To keep doctors' appointments, leaving the home in Central Islip that Jawor, 96, shares with his daughter and son-in-law, Suzanne and John Lafferty, required that he be lifted up in his wheelchair, which was also very difficult to push, Suzanne Lafferty said.

The routine soon became taxing for the couple, who are in their 60s and couldn't afford a wheelchair ramp.

Acting on a referral, John Lafferty called the local Rebuilding Together office, located in Farmingdale. In May, a wooden ramp, 7 feet long and 3 feet wide, was installed.

"It was finished in a day," Lafferty, a former U.S. Army sergeant, recalled. "There were about 12 people there; they were all veterans, and they all came to help. It was unbelievable. . . . It made our lives a lot easier."

It took slightly longer — two days — for Rebuilding Together to construct a wheelchair ramp for Maria Silkie, 87, of East Meadow. She was a cancer survivor, a dialysis patient and had a pacemaker. Silkie died this past summer, said her son Joe, of Patchogue, but the ramp did not go unused.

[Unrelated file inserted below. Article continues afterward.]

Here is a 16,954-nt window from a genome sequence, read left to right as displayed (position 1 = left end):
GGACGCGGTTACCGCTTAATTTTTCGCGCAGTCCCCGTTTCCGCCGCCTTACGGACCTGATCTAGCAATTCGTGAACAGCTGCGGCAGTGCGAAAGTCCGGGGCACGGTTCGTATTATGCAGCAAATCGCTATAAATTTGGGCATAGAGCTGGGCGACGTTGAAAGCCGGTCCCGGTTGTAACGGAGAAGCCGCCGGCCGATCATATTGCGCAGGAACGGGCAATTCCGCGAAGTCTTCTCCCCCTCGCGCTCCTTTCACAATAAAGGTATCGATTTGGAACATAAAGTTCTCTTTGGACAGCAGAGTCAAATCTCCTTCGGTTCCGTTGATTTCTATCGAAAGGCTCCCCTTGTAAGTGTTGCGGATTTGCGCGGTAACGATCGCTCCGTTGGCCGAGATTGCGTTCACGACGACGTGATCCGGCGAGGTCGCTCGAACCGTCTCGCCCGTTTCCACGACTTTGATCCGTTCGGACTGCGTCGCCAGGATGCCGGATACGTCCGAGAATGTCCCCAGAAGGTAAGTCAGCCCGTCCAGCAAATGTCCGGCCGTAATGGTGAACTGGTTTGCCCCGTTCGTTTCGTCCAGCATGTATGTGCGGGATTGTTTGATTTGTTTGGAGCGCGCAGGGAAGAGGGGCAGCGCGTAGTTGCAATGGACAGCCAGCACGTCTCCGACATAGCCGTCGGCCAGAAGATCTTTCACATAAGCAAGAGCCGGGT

"She used it for two months before she died, but she was very grateful for what they did," he said. "They were angels, a godsend."

From its beginning, the local chapter of Rebuilding Together has operated year-round, setting a trend for other affiliates. Until a year ago, when it opened the Farmingdale office, the nonprofit was based out of Goldstein's home, a library and a church to save on rent, which the national office now supports.

Ellis, 75, of Islip, is in charge of day-to-day operations. He joined Rebuilding Together in 2008 after holding the same position at the Society of St. Vincent de Paul in Bethpage, which runs thrift stores that benefit the needy.

He is responsible for deciding which applicants get assistance. To be eligible, they must own their home or live with a family member who owns the home, and meet financial and other eligibility requirements. Clients' average family income is $29,000. Many have lived in their homes for 30 to 50 years, and many are widows, Ellis said.

"We can do all the work we get money for," Ellis said. "It's a wonderful way to live a life. I intend to stay with it as long as I can."